In such a situation, where Pakistan maintains that nuclear weapons are its weapons of last resort and to counter threats emerging from India, its nuclear deterrence has to hold the burden of covering all spectrums of threat. It might be left with no choice but to go for the development of a new kind of missile delivery system, probably the cannisterized missile systems as an appropriate response option. However, as Pakistan’s nuclear deterrence is based on principle of “CMD” which allow Pakistan to seek deterrence in a cost-effective manner and also by not indulging in an arms race. Therefore, other than the threat of action-reaction dynamic developments like Agni P by India, would make weapons more accurate and lethal, subsequently conflict would be faster, ambiguous, and with less time to think. In such a scenario, as chances of miscalculation increase, the escalation dynamics would become more complex; thus, further undermining the deterrence stability in South Asia.

India’s counter-force temptations and development of offensive weapons are affecting the deterrence equilibrium in South Asia. The deterrence equation is not getting affected just because India is going ahead with the development of offensive technologies but because of its continuous attempts of negating the presence of mutual vulnerability between both countries. Acknowledgement of existence of mutual vulnerability would strengthen the deterrence equation in the region and help both countries to move forward from the action-reaction spiral and arms race. The notions such as the development of offensive or counterforce technology or exploiting the levels below the nuclear threshold to fight a war would not be fruitful in presence of nuclear weapons. As nuclear weapons are weapons to avert the war and not to fight the war.

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Russia’s National Security Strategy: A Manifesto for a New Era

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The central feature of the new strategy is its focus on Russia itself. The Russian leadership has every reason right now to turn homeward to address the glaring weaknesses, imbalances, and inequalities of the country’s internal situation.

Russia’s new, forty-four-page National Security Strategy signed by President Vladimir Putin on July 2 is a remarkable document. It is much more than an update of the previous paper, adopted in 2015. Back then, relations with the West had already sharply deteriorated as a result of the Ukraine crisis, but were still considered salvageable; much of the liberal phraseology inherited from the 1990s was still in use; and the world still looked more or less unified. The current version of arguably the most important Kremlin strategy statement—covering not only national security issues, but a whole range of others, from the economy to the environment, and values to defense—is a manifesto for a different era: one defined by the increasingly intense confrontation with the United States and its allies; a return to traditional Russian values; and the critical importance for Russia’s future of such issues as technology and climate.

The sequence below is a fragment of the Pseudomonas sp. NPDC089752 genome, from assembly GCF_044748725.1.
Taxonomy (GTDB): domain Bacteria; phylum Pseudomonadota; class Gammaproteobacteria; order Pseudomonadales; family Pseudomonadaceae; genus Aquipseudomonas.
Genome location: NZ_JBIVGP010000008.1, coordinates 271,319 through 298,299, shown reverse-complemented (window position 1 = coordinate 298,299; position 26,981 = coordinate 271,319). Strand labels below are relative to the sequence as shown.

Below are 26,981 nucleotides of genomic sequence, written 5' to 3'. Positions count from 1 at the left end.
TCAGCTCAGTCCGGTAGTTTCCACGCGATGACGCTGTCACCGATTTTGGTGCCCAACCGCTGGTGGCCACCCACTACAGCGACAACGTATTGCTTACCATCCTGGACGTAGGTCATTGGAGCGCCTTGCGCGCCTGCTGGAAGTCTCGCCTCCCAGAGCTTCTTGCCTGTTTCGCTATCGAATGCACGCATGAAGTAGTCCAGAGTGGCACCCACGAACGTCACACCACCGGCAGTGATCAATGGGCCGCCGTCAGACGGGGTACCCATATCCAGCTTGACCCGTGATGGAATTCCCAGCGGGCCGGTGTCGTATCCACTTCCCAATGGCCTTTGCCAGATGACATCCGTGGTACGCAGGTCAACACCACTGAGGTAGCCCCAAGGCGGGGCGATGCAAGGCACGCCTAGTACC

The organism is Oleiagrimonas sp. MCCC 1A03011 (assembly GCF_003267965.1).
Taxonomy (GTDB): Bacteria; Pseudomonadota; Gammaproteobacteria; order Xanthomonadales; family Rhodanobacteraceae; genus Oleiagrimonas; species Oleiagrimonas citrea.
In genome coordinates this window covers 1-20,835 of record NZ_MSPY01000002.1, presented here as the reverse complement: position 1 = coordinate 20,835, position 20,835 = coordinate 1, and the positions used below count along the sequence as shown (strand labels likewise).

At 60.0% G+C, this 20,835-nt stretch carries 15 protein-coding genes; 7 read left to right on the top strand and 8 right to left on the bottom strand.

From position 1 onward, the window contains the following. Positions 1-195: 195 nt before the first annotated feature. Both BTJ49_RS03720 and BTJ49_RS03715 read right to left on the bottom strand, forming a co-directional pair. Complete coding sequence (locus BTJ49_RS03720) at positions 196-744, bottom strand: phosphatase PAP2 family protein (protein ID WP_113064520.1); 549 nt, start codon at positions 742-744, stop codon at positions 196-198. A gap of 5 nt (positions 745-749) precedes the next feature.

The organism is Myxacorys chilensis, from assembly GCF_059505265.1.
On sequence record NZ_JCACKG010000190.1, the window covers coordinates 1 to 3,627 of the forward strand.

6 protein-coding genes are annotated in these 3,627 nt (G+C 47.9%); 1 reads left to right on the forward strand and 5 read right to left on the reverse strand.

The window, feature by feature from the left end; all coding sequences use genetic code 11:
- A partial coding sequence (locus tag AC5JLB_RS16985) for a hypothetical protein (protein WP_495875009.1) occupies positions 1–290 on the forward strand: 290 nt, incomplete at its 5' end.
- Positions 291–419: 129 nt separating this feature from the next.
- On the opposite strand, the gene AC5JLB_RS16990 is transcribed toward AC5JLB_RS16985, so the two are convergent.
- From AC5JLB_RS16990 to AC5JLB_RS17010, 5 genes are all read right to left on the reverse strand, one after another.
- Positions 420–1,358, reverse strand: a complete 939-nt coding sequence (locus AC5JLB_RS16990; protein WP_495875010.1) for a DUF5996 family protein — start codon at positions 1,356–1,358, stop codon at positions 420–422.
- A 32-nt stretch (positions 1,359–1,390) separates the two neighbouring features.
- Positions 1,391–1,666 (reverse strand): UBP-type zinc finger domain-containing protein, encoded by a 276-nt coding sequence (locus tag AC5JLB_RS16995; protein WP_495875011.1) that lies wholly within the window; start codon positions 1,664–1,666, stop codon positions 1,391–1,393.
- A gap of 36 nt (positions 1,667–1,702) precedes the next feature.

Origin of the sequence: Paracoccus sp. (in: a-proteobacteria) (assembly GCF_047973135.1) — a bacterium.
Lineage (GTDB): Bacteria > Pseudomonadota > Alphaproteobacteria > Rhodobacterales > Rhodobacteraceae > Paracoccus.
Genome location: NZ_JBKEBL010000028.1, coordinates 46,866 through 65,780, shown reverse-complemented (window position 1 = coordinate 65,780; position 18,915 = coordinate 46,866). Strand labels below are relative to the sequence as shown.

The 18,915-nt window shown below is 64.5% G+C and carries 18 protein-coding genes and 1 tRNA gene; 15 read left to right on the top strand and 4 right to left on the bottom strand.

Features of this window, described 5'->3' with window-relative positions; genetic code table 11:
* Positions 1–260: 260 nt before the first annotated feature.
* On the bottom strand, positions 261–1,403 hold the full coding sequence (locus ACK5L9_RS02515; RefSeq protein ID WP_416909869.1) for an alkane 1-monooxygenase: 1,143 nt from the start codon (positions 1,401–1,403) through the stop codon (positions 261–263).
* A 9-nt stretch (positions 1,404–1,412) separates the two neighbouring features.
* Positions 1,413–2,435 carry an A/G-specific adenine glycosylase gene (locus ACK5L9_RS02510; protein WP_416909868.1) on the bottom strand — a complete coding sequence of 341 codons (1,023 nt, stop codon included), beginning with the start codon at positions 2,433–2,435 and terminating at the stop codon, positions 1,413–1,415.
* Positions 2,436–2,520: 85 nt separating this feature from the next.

The strategy lays out a view of a world undergoing transformation and turmoil. The hegemony of the West, it concludes, is on the way out, but that is leading to more conflicts, and more serious ones at that. This combination of historical optimism (the imminent end of Western hegemony) and deep concern (as it is losing, the West will fight back with even more ferocity) is vaguely reminiscent of Stalin’s famous dictum of the sharpening of the class struggle along the road to socialism. Economically, Russia faces unfair competition in the form of various restrictions designed to damage it and hold it back; in terms of security, the use of force is a growing threat; in the realm of ethics, Russia’s traditional values and historical legacy are under attack; in domestic politics, Russia has to deal with foreign machinations aimed at provoking long-term instability in the country. This external environment fraught with mounting threats and insecurities is regarded as an epoch, rather than an episode.

Against this sobering background, the central feature of the strategy is its focus on Russia itself: its demographics, its political stability and sovereignty, national accord and harmony, economic development on the basis of new technologies, protection of the environment and adaptation to climate change, and—last but not least—the nation’s spiritual and moral climate. This inward focus is informed by history. Exactly thirty years ago, the Soviet Union collapsed just as its military power was at its peak, and not as a result of a foreign invasion. Having recently regained the country’s great power status and successfully reformed and rearmed its military, the Russian leadership has every reason now to turn homeward to address the glaring weaknesses, imbalances, and inequalities of the country’s internal situation.

The paper outlines a lengthy series of measures for dealing with a host of domestic issues, from rising poverty and continued critical dependence on imported technology to the advent of green energy and the loss of the Soviet-era technological and educational edge. This certainly makes sense. Indeed, the recent Kremlin discovery of climate change as a top-tier issue is a hopeful sign that Russia is overcoming its former denial of the problem, along with inordinately exuberant expectations of the promise of global warming for a predominantly cold country. After all, the Kremlin’s earlier embrace of digitalization has given a major push to the spread of digital services across Russia.